Posted on Aug 02, 2006 | Comments 0
First Letter Association Technique is a memory training technique, where you take the first letter of each word in a list of words you wish to remember and make a word or phrase associating to it. Abbreviations and acronyms are popular examples of first letter association.
Take a look at the following examples:
- Do you know the names of the five Great Lakes? Chances are you do, but it may be a bit tough to think of them. If you remember the first letter association HOMES, however, you’ll always be able to think of them: Huron, Ontario, Michigan, Erie, and Superior.
- What does U.S.A. stand for? If you said United States of America, you’re correct (and you thought these techniques were hard!)
- What does TGIF mean? “Thank God It’s Friday,” a popular refrain.
Why Is First Letter Association Technique Is So Popular?
The first letter associations are so popular because they are such a powerful ways for us to remember things. Let’s look at why:
- First letter associations let us know when we’re done. You know that if you match an item or word with every letter on that list you’re finished, when you have a first letter association for a list. In other words, everything you need to remember is in that first letter association.
- First letter associations give us clues. It’s always easier to recollect information when you have a little help doing so. First letter associations give us the first letter for whatever it is we are trying to remember. That first letter acts as a prompt (or clue) which is a big boost to our memory.
- First letter associations get us to focus attention and give sense to material we are learning.
- First letter associations allow us to remember more by memorizing less. When we use a first letter association we reduce the material we must memorize. Since the method takes the first letter of each item on a list and makes a meaningful word or acronym from those letters, it considerably shortens the amount of information you need to commit to memory. Take the above example of using the word HOMES to help recall the names of the five Great Lakes. When you recall that one word it reminds you of the five names you need.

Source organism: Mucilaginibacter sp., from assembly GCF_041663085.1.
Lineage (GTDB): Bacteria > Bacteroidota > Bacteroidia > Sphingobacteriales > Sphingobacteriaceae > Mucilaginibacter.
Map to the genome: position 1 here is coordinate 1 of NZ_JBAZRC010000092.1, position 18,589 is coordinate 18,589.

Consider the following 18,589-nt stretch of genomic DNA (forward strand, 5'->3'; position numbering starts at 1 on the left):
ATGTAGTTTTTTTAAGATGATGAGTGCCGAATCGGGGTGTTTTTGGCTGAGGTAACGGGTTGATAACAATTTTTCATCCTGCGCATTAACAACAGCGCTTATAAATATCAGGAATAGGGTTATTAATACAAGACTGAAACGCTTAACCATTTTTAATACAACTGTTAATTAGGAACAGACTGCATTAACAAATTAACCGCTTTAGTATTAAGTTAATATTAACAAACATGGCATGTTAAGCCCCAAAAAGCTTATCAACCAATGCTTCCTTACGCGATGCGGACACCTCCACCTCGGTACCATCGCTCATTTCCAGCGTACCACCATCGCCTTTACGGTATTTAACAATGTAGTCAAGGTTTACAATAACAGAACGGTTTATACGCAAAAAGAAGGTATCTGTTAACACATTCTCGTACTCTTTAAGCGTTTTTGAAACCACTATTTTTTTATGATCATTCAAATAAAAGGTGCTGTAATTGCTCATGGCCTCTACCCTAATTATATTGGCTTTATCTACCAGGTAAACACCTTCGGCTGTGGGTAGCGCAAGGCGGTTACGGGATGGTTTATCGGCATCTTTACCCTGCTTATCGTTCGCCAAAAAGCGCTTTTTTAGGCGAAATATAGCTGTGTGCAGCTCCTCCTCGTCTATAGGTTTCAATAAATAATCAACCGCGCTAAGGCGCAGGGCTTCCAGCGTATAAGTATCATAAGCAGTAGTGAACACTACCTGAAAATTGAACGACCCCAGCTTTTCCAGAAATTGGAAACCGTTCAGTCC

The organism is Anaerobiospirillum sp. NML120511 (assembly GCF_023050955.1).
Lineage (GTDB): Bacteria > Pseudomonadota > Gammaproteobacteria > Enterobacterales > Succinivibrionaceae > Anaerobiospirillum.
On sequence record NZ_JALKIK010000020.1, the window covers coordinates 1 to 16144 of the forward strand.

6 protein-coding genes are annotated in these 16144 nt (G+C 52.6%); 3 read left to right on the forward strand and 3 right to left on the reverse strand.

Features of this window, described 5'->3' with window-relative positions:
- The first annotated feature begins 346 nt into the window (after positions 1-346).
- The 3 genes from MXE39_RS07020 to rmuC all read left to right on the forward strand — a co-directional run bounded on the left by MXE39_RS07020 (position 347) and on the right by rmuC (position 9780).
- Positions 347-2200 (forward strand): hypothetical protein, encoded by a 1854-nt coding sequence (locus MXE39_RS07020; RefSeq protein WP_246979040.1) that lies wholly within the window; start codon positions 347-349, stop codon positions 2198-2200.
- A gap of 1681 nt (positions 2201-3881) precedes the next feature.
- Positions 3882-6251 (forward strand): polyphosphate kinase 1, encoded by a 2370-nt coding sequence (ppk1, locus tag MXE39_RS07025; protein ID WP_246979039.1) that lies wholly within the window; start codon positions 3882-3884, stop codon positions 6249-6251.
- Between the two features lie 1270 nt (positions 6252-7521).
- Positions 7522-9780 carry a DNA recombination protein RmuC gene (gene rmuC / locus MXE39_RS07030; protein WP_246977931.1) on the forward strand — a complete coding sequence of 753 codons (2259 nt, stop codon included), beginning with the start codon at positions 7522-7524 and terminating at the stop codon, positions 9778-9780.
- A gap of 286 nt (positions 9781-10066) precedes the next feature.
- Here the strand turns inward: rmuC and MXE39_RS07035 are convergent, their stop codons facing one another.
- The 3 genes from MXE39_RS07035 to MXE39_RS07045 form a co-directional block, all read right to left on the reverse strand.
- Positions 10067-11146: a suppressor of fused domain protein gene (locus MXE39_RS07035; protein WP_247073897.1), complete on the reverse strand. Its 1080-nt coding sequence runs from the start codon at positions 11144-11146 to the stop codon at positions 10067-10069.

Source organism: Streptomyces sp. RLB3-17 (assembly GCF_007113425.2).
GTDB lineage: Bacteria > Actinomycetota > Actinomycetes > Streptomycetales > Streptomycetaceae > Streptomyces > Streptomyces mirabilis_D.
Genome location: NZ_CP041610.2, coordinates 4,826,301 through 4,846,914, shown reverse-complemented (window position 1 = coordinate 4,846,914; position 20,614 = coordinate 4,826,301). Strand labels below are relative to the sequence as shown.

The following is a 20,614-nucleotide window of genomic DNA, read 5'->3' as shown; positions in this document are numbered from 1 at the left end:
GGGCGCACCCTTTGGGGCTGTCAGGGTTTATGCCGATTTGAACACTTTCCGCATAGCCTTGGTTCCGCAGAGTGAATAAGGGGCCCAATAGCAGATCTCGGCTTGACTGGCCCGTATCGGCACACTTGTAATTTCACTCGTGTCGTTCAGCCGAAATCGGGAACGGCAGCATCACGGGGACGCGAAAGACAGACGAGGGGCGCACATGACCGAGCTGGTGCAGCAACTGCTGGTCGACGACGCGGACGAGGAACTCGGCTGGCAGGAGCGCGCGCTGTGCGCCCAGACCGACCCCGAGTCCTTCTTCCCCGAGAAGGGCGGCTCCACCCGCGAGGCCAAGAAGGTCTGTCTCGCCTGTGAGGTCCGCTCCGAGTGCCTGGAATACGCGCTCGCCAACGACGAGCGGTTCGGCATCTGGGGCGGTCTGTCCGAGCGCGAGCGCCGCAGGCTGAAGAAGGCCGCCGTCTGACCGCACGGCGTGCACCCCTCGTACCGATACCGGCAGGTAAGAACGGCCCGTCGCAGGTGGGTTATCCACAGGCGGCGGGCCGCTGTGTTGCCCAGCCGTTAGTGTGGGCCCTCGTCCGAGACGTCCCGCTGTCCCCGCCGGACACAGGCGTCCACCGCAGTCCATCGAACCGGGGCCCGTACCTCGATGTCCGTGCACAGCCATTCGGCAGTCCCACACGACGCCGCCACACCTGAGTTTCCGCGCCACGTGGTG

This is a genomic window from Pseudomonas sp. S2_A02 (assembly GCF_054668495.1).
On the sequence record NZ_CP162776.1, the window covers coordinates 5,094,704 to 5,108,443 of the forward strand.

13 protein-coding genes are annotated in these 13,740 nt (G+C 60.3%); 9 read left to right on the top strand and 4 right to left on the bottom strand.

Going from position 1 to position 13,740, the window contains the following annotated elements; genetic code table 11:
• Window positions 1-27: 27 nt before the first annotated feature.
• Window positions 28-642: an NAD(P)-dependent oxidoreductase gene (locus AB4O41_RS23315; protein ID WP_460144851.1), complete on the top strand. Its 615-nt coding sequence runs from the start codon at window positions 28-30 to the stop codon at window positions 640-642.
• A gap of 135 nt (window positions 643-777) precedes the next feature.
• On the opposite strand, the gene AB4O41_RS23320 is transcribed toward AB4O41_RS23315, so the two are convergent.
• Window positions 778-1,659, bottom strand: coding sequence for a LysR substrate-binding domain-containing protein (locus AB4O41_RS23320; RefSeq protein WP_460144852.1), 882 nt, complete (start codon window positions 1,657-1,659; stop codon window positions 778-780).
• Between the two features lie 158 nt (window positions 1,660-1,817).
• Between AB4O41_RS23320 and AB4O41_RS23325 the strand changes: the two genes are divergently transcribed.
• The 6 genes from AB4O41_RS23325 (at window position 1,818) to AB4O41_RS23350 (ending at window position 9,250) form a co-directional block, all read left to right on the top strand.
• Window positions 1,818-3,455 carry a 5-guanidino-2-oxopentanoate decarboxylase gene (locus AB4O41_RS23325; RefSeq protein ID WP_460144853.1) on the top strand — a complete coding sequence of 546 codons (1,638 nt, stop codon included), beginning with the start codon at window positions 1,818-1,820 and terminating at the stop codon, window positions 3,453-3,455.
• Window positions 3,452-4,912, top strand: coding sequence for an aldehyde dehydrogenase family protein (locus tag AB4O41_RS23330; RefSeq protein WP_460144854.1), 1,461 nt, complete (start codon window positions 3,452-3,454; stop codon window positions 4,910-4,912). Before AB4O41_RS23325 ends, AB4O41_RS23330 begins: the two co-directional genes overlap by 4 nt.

Link Technique Exercise
Now you can see why the First Letter Association Technique is so useful and so popular. Let’s try a first letter association exercise using the list from the Link Technique exercise:
I take all the first letters of the items on this list to apply the First Letter Association Technique:
T – Plus
Next, I see if I can make up a word to help me remember these letters. “T-PLUS” is a rather obvious choice here. Another possible first letter association for this list might be “PLUST.” I simply need to remember “T-PLUS” to jog my memory for table, pen, locket, umbrella, salt, when I later need to remember this list,.
Of course, there are some drawbacks to the First Letter Association Technique. First letter associations need a bit of creative energy. Additionally, these associations can be difficult to create in certain situations, such as when you have a list that has no words beginning with a vowel.
While there are ways around such problems, first letter association is not the easiest internal memory technique available. However, it possesses some unique characteristics that make it an efficient way to boost your brainpower, particularly if you enjoy a challenge.
Posted in: Memory Management